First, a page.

The Central Bank of Cyprus (CBC) is cracking down on shell companies in a bid to boost its anti-money laundering and combating the financing of terrorism efforts. According to World.Tax, the CBC is issuing a new set of definitions on what constitutes a shell company under its Directive for the Prevention of Money Laundering and Terrorist Financing. These changes will make it harder for unregulated brokers to set up fake offices and bank accounts in the small island nation.
The CBC’s decision appears in part due to pressure from the United States. Last month, a counterterrorism treasury official, Marshall Billingslea, visited the island to see how the two countries can improve anti-money laundering efforts.
The US has also listed as Cyprus as a ‘country of primary concern’ with regard to money laundering across the world. A 2015 report by the US State Department noted that Cyprus was used primarily as an intermediary by criminals seeking to launder money.
What Does 2021 Hold for the Markets? HYCM CEO SpeaksGo to article >>
If the CBC’s efforts continue, the US may be less concerned by the Cypriot financial industry in the future. The central bank’s new rules will mean that companies with no physical presence in Cyprus or who engage in no economic activity will struggle to do business in the country.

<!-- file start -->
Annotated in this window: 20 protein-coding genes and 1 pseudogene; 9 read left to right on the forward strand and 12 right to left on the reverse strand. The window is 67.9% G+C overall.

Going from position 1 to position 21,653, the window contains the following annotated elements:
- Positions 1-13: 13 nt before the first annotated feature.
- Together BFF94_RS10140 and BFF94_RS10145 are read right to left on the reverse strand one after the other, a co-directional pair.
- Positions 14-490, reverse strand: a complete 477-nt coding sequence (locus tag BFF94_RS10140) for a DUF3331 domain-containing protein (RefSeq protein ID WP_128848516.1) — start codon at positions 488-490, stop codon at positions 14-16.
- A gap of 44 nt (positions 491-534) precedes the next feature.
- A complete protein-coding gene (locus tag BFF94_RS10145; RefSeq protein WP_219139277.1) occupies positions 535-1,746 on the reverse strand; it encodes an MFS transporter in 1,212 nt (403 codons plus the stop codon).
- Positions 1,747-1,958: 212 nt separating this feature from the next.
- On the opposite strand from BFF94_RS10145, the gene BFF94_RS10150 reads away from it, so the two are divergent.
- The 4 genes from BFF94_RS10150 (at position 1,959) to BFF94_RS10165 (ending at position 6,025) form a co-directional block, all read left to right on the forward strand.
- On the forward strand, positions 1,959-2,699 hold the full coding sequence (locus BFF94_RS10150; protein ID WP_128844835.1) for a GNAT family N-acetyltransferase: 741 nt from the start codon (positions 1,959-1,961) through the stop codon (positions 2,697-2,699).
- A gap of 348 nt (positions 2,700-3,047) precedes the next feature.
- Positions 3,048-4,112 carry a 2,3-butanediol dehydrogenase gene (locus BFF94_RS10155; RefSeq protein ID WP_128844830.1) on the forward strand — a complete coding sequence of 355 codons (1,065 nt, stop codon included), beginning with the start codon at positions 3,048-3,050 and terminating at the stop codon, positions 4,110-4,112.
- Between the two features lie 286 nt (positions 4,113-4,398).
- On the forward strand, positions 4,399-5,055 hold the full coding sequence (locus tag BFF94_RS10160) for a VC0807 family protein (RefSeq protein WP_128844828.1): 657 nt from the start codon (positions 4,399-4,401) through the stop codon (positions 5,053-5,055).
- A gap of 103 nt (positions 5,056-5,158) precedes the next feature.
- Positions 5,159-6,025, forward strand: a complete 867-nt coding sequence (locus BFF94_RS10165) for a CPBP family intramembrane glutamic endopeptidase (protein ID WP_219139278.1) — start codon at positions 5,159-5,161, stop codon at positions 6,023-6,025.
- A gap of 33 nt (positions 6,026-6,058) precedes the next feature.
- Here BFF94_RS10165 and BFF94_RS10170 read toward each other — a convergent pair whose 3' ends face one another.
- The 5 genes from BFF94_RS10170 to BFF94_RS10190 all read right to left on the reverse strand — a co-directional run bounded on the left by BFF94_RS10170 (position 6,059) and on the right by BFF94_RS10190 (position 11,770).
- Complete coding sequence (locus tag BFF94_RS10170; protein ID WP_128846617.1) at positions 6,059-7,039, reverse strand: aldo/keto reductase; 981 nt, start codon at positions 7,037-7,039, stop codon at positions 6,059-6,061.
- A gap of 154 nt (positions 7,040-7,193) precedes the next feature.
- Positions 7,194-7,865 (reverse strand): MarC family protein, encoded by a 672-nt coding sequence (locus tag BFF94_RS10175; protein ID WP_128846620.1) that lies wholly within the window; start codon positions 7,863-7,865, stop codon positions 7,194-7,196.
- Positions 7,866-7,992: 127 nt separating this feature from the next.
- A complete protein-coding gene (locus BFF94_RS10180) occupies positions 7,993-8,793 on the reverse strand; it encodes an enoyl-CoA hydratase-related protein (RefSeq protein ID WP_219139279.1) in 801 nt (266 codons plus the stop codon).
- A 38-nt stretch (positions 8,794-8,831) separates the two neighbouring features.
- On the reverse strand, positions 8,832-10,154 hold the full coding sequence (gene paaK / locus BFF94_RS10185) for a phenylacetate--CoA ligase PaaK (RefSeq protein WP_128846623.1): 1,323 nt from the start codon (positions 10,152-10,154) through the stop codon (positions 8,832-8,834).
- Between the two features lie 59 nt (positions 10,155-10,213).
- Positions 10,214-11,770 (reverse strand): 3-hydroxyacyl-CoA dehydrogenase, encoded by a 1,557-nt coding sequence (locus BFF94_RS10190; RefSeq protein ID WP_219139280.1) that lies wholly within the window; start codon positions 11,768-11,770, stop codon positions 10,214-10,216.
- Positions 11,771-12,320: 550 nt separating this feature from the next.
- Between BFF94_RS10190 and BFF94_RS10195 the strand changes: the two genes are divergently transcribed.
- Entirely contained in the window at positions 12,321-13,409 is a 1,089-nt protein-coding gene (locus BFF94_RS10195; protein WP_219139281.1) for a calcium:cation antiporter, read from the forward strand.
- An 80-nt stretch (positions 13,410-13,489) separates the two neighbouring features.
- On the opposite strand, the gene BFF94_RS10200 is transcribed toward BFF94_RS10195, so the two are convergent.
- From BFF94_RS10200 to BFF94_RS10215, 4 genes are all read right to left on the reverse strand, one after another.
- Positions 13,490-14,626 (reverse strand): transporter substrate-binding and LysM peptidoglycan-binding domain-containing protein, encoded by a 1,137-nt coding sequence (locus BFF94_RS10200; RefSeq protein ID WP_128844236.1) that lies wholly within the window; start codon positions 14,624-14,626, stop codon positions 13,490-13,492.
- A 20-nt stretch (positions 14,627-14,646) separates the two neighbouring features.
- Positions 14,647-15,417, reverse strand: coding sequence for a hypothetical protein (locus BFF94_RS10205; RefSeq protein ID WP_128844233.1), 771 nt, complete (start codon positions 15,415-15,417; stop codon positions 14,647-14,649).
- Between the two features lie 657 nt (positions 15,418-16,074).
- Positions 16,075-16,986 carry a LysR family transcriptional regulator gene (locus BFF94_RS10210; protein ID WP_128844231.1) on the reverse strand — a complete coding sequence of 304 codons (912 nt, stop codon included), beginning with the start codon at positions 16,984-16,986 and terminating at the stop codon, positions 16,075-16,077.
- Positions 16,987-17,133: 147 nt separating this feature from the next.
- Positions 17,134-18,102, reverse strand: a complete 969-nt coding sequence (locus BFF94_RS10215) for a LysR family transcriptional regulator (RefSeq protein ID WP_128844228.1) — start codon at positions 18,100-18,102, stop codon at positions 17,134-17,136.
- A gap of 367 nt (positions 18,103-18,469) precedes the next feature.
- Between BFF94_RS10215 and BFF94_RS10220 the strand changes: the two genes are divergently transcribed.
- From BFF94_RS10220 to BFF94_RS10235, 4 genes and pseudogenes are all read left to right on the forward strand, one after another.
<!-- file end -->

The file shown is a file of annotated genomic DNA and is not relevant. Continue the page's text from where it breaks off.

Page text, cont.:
Firms that are registered in jurisdictions where they do not have to submit independently audited accounts to authorities are also going to be cracked down on. Finally, companies based in tax havens, or who have no tax residence, will also be included in the CBC’s new definition of a shell company.
This could make life difficult for unregulated brokers operating outside of the country. Firms frequently base themselves in tax havens, such as the Marshall Islands, and open shell companies in Europe to clear their funds there.
Cyprus is not the only country where such activity takes place, but it is a major base of operations for the retail brokerage industry. The CBC’s new laws are unlikely to change this, but they are certain to ruffle some feathers in the more underhand areas of the industry.